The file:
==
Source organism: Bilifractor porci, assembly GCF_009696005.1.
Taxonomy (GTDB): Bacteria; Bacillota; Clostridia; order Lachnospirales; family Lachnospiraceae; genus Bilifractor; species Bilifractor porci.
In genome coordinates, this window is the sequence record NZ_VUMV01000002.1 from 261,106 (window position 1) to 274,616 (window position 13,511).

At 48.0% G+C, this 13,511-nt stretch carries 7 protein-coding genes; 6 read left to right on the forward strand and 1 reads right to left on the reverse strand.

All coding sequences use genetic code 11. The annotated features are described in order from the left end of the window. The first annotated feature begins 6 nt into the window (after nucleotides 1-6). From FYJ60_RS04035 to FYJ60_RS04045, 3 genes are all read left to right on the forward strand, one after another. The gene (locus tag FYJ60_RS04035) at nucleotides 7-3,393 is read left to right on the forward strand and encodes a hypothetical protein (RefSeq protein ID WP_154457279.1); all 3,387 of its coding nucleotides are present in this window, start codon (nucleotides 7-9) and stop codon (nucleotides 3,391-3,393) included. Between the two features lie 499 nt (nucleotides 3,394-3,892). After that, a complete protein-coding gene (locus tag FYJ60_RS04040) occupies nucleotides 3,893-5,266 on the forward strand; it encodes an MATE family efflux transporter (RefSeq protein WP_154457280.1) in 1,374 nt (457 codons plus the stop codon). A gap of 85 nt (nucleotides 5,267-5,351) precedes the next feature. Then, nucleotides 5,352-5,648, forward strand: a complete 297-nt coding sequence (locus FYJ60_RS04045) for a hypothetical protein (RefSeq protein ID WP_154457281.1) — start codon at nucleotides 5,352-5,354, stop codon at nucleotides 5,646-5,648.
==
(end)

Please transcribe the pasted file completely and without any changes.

Source organism: Bilifractor porci, assembly GCF_009696005.1.
Taxonomy (GTDB): Bacteria; Bacillota; Clostridia; order Lachnospirales; family Lachnospiraceae; genus Bilifractor; species Bilifractor porci.
In genome coordinates, this window is the sequence record NZ_VUMV01000002.1 from 261,106 (window position 1) to 274,616 (window position 13,511).

At 48.0% G+C, this 13,511-nt stretch carries 7 protein-coding genes; 6 read left to right on the forward strand and 1 reads right to left on the reverse strand.

All coding sequences use genetic code 11. The annotated features are described in order from the left end of the window. The first annotated feature begins 6 nt into the window (after nucleotides 1-6). From FYJ60_RS04035 to FYJ60_RS04045, 3 genes are all read left to right on the forward strand, one after another. The gene (locus tag FYJ60_RS04035) at nucleotides 7-3,393 is read left to right on the forward strand and encodes a hypothetical protein (RefSeq protein ID WP_154457279.1); all 3,387 of its coding nucleotides are present in this window, start codon (nucleotides 7-9) and stop codon (nucleotides 3,391-3,393) included. Between the two features lie 499 nt (nucleotides 3,394-3,892). After that, a complete protein-coding gene (locus tag FYJ60_RS04040) occupies nucleotides 3,893-5,266 on the forward strand; it encodes an MATE family efflux transporter (RefSeq protein WP_154457280.1) in 1,374 nt (457 codons plus the stop codon). A gap of 85 nt (nucleotides 5,267-5,351) precedes the next feature. Then, nucleotides 5,352-5,648, forward strand: a complete 297-nt coding sequence (locus FYJ60_RS04045) for a hypothetical protein (RefSeq protein ID WP_154457281.1) — start codon at nucleotides 5,352-5,354, stop codon at nucleotides 5,646-5,648.